Aberystwyth University (AU) was established in 1872 by a small group lead by Hugh Owen. Its campus is located on Penglais hill, a finely landscaped site enjoying spectacular views over the town of Aberystwyth and the sea. The university is, for the third year running, the best university in the UK for student satisfaction according to The Times Good University Guide 2010. It has over 7,000 registered students, including over 1,100 postgraduates across eighteen academic departments.
The Computer Science department at Aberystwyth is long established but continues to move with the times. There are currently 60 teaching, research and support staff and about 450 undergraduate students. Research in the department is motivated by the needs of industry, business and government; and it actively looks for opportunities for technology transfer. The department believes that collaboration in research is essential and collaborates with industry, with government, and with other academic institutions, on a national and international level.
The space and planetary robotics group has recently created a new Planetary Analogue Terrain laboratory (PATLab). Refurbishment is complete and has resulted in a 100 m2 facility (including 45 m2 of DLR Mars Soil Simulant-D based terrain) which supports advanced rover and manipulator motion tracking equipment, the latest operator/robot interaction and visualisation equipment, and a new “Concept E” rover chassis with a mounted manipulator, and associated sensors and instruments including a PanCam device.
As well as the PATLab, AU has built a new £10.4M Visualisation Centre on campus. Amongst the facilities the centre has to offer are: a domed 3-D reality theatre; immersive and interactive projection produced with Fakespace Powerwall displays, powered by Silicon Graphics Inc Prism Extreme high powered computing equipment for processing large data sets; Sun Microsystems high powered computing equipment, and workstations for a personal virtual reality experience; and fully managed facilities including offices, workshops, and workstations for individuals and groups of visualisation users.
The ProVisG team at Aberystwyth will mainly cover the robotics interface aspects of rover vision ground processing including robot calibration, and contribute to specific processing and visualization components such as shape from shading, real-time rendering, and Virtual Reality. AU is also involved with ProVisG field trials and the summer school.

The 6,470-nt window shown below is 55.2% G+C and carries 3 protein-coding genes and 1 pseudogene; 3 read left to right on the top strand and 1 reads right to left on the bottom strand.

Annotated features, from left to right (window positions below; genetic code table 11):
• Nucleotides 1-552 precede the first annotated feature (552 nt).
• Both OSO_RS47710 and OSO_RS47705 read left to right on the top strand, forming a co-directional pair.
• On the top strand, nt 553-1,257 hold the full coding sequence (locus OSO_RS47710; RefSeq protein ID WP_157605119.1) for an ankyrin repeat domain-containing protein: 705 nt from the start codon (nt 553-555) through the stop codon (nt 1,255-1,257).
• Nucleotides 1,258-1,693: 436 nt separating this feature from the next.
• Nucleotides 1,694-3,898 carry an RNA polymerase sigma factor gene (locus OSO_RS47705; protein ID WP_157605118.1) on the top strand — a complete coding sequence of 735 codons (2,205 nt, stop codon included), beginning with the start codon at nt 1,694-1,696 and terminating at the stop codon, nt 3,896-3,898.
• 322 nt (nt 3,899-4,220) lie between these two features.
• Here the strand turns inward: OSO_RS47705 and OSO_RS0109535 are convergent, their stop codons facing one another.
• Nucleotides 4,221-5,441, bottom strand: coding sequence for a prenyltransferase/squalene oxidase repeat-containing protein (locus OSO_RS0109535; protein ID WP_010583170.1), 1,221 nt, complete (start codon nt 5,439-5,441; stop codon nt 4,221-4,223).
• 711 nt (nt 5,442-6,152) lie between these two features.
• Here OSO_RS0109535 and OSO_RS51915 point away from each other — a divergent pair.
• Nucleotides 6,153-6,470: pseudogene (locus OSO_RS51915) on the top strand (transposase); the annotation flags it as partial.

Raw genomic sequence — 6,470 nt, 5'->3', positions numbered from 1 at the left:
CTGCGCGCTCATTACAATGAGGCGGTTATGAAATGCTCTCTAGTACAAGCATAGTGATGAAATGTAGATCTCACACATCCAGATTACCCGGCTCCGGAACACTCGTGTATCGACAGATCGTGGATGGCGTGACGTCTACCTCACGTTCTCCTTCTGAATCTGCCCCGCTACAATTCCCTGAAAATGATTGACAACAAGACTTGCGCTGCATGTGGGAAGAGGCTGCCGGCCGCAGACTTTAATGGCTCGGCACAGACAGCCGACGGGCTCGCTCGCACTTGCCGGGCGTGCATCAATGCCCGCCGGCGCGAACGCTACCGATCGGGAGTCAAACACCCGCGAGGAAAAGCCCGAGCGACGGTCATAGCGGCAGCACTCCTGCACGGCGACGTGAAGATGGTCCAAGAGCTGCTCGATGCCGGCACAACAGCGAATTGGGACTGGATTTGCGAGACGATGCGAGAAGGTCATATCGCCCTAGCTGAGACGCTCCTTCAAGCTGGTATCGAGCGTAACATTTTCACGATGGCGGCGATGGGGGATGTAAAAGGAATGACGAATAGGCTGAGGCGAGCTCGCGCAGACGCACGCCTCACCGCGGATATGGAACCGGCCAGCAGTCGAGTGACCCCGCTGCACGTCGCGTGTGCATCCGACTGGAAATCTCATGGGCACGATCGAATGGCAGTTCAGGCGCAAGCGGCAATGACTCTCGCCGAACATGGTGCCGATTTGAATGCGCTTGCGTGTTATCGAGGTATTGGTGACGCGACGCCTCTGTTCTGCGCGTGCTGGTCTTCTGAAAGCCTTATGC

Professor Dave Barnes
Professor Barnes has been active in robotics research for over 25 years, and a PI on numerous projects funded by the EPSRC, STFC, Royal Society, and European projects including ESA. His research interests include intelligent computing methods for autonomous robot enabled planetary science, and novel computer vision methods for increased planetary science return.
He is a member of the ESA ExoMars rover team. ExoMars is scheduled for launch in 2018. His responsibilities include PanCam modelling, simulation, image processing, and data visualisation; cameras calibration; and shape from shading methods for high fidelity DTM generation.
He was involved with a number of activities for the Beagle 2 Mars Lander mission, which was planned to arrive on December 25, 2003. He was responsible for the simulation and calibration of the robotic ARM, and developing ARM ground command software tools for mission planning purposes whilst the lander was on the Martian surface.
He is a member of the STFC UK Aurora Advisory Committee (AurAC). Aurora is the European Space Agency programme focused initially upon Mars robotic missions which may lead to human missions to Mars circa 2033.
For more information, visit Professor Barnes’ home page.
Dr Laurence Tyler
Dr Tyler received his PhD in Artificial Intelligence from De Montfort University Leicester UK having previously obtained an Honours degree in Computing and Information Systems from the University of Manchester UK, and an MSc degree with distinction in Human-Computer Systems, also from De Montfort University. He has held the position of Senior Systems Administrator/Programmer for the UK Swift Science Data Centre. Swift is the joint NASA/UK/Italian space mission to study gamma-ray bursts using an autonomously targeting satellite observatory. Dr. Tyler is part of the AU ExoMars team and is working in the areas of PanCam image data processing and visualisation, and autonomous robot enabled science sample acquisition.
Dr Richard Fallows
Dr Fallows graduated with his Ph.D in Solar Wind Studies from the University of Wales, Aberystwyth, in 2001 having obtained a Master of Physics (M.Phys) degree from the same university four years previously. He held the position of Post-doctoral research assistant in the Solar System Physics group, specialising in studying the solar wind through radio observations of astronomical radio sources, until April 2009. Since then he has held the dual positions of Scientific Officer in the Solar System Physics group and Research Associate in Space Robotics working on the PRoVisG project investigating autonomous calibration methods using stereo cameras.
Ralph Smithen is a Research Assistant in Space and Planetary Robotics. He received his BSc. degree in Physics with Space Science and Systems from the University of Kent in 1999. He has spent most of his professional life designing passive microwave devices for radar, telecommunications, and remote sensing. His current field of interest is software engineering in robotics applications.